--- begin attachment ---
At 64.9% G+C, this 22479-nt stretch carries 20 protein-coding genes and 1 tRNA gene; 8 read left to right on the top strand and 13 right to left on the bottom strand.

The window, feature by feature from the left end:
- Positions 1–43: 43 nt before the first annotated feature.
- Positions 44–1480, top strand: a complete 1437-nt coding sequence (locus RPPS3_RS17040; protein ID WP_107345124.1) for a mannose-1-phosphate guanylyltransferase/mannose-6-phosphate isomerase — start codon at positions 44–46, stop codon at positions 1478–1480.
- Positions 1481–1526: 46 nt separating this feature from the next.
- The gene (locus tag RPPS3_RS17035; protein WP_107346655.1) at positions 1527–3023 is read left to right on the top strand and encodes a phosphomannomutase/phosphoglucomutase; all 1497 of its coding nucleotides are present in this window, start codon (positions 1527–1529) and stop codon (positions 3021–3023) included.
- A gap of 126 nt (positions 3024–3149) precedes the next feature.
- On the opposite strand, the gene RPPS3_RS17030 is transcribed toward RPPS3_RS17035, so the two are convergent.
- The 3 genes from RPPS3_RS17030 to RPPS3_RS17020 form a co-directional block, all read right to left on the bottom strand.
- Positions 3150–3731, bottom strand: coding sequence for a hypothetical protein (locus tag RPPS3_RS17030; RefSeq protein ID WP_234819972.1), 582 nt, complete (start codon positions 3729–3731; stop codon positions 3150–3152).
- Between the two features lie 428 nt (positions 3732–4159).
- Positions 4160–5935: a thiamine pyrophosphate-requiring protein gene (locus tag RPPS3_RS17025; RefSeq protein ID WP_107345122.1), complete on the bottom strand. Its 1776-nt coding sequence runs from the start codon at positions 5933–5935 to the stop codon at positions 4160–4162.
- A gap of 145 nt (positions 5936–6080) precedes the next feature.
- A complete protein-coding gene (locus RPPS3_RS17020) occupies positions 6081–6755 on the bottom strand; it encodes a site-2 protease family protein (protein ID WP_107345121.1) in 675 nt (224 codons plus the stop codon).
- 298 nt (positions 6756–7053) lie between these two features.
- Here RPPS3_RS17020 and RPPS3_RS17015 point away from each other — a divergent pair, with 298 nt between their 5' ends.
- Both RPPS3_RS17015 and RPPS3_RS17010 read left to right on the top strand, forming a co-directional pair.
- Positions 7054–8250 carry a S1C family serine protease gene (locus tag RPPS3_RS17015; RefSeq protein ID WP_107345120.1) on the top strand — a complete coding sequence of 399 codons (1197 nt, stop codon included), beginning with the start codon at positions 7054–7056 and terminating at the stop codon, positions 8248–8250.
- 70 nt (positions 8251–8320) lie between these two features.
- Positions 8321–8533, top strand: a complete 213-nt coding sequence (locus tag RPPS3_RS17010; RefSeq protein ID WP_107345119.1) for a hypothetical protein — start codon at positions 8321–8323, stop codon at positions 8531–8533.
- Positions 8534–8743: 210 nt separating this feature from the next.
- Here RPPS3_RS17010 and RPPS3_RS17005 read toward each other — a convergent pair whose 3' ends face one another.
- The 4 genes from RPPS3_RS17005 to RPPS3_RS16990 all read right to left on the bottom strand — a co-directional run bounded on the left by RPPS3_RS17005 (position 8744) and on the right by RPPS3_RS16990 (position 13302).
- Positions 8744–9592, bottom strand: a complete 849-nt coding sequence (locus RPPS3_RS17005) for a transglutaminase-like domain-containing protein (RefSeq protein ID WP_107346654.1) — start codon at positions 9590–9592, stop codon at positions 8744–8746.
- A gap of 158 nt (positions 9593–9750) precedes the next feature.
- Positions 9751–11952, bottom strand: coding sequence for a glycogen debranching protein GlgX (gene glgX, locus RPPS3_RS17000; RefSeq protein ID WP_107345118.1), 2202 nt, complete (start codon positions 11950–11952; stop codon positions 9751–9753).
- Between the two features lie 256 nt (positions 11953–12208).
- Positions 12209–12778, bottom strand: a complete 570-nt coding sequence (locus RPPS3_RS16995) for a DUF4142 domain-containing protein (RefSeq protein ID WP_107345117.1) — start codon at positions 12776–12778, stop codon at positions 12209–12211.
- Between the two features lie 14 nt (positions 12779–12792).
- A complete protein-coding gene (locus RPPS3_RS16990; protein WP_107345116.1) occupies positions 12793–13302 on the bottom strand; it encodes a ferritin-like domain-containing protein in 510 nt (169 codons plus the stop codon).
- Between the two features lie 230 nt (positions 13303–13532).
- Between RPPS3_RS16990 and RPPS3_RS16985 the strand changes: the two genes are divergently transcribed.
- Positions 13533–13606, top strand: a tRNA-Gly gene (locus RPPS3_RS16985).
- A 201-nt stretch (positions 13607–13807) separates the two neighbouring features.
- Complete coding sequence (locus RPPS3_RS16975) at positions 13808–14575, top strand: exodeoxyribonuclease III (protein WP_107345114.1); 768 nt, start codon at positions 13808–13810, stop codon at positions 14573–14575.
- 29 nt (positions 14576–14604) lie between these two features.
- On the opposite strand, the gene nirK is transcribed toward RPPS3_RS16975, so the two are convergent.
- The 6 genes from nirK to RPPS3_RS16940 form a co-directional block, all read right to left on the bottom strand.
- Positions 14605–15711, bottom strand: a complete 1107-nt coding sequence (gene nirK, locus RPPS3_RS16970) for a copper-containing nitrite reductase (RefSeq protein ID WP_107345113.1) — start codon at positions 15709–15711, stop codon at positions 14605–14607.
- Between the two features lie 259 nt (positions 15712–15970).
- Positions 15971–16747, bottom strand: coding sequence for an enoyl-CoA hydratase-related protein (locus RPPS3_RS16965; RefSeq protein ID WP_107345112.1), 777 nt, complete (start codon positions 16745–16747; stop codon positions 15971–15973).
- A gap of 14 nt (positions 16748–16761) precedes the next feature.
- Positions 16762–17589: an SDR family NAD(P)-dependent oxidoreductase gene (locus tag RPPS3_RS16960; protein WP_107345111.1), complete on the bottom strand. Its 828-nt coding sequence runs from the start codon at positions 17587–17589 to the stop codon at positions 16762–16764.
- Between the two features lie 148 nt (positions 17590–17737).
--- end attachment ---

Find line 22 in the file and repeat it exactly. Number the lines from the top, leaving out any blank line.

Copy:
- Here RPPS3_RS17010 and RPPS3_RS17005 read toward each other — a convergent pair whose 3' ends face one another.